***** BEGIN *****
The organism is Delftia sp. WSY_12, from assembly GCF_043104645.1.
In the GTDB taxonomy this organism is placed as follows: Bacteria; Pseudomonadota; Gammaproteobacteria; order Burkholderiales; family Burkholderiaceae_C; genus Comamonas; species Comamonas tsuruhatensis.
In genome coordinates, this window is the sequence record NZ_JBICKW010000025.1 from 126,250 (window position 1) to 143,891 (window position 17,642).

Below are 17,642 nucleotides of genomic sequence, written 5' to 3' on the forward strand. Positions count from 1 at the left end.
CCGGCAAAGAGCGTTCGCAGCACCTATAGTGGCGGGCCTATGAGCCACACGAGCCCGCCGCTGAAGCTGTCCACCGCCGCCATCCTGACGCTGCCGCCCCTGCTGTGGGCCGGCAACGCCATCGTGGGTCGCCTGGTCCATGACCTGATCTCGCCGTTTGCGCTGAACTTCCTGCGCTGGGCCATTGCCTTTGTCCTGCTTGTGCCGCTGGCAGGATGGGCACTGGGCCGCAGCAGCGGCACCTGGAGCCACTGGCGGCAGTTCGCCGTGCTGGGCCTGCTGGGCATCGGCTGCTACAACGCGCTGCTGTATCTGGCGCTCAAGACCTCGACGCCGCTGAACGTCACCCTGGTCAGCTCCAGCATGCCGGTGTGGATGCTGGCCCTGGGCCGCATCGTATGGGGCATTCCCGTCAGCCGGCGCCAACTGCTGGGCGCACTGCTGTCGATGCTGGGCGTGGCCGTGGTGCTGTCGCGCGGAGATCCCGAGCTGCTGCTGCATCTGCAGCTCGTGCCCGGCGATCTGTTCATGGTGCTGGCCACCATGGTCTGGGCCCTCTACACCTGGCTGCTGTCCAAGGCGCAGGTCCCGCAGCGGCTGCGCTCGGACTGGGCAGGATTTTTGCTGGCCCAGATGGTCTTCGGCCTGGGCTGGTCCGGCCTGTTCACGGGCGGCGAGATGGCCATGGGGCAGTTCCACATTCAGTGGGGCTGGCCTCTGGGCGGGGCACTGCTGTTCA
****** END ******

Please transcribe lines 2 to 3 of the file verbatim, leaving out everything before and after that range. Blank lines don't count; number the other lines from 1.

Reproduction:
In the GTDB taxonomy this organism is placed as follows: Bacteria; Pseudomonadota; Gammaproteobacteria; order Burkholderiales; family Burkholderiaceae_C; genus Comamonas; species Comamonas tsuruhatensis.
In genome coordinates, this window is the sequence record NZ_JBICKW010000025.1 from 126,250 (window position 1) to 143,891 (window position 17,642).